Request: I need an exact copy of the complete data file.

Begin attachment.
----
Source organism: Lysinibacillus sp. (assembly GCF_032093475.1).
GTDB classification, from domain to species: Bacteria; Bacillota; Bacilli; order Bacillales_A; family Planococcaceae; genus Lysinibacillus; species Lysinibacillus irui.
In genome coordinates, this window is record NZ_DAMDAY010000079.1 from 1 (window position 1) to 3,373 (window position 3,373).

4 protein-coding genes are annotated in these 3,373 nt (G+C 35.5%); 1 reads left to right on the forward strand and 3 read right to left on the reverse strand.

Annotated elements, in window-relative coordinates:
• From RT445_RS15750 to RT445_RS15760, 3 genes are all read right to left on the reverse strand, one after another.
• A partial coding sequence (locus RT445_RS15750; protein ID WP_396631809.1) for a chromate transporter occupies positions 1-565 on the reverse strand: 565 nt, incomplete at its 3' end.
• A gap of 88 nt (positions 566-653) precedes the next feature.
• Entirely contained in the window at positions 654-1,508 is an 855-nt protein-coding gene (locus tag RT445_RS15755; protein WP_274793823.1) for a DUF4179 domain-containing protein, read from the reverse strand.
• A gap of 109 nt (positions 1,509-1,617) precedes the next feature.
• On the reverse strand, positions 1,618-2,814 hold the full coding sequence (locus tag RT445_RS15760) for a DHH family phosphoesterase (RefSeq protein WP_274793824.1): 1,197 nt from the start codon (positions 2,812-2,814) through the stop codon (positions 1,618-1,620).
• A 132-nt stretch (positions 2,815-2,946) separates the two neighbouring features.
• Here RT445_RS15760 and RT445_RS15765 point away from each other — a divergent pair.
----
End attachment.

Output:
Source organism: Lysinibacillus sp. (assembly GCF_032093475.1).
GTDB classification, from domain to species: Bacteria; Bacillota; Bacilli; order Bacillales_A; family Planococcaceae; genus Lysinibacillus; species Lysinibacillus irui.
In genome coordinates, this window is record NZ_DAMDAY010000079.1 from 1 (window position 1) to 3,373 (window position 3,373).

4 protein-coding genes are annotated in these 3,373 nt (G+C 35.5%); 1 reads left to right on the forward strand and 3 read right to left on the reverse strand.

Annotated elements, in window-relative coordinates:
• From RT445_RS15750 to RT445_RS15760, 3 genes are all read right to left on the reverse strand, one after another.
• A partial coding sequence (locus RT445_RS15750; protein ID WP_396631809.1) for a chromate transporter occupies positions 1-565 on the reverse strand: 565 nt, incomplete at its 3' end.
• A gap of 88 nt (positions 566-653) precedes the next feature.
• Entirely contained in the window at positions 654-1,508 is an 855-nt protein-coding gene (locus tag RT445_RS15755; protein WP_274793823.1) for a DUF4179 domain-containing protein, read from the reverse strand.
• A gap of 109 nt (positions 1,509-1,617) precedes the next feature.
• On the reverse strand, positions 1,618-2,814 hold the full coding sequence (locus tag RT445_RS15760) for a DHH family phosphoesterase (RefSeq protein WP_274793824.1): 1,197 nt from the start codon (positions 2,812-2,814) through the stop codon (positions 1,618-1,620).
• A 132-nt stretch (positions 2,815-2,946) separates the two neighbouring features.
• Here RT445_RS15760 and RT445_RS15765 point away from each other — a divergent pair.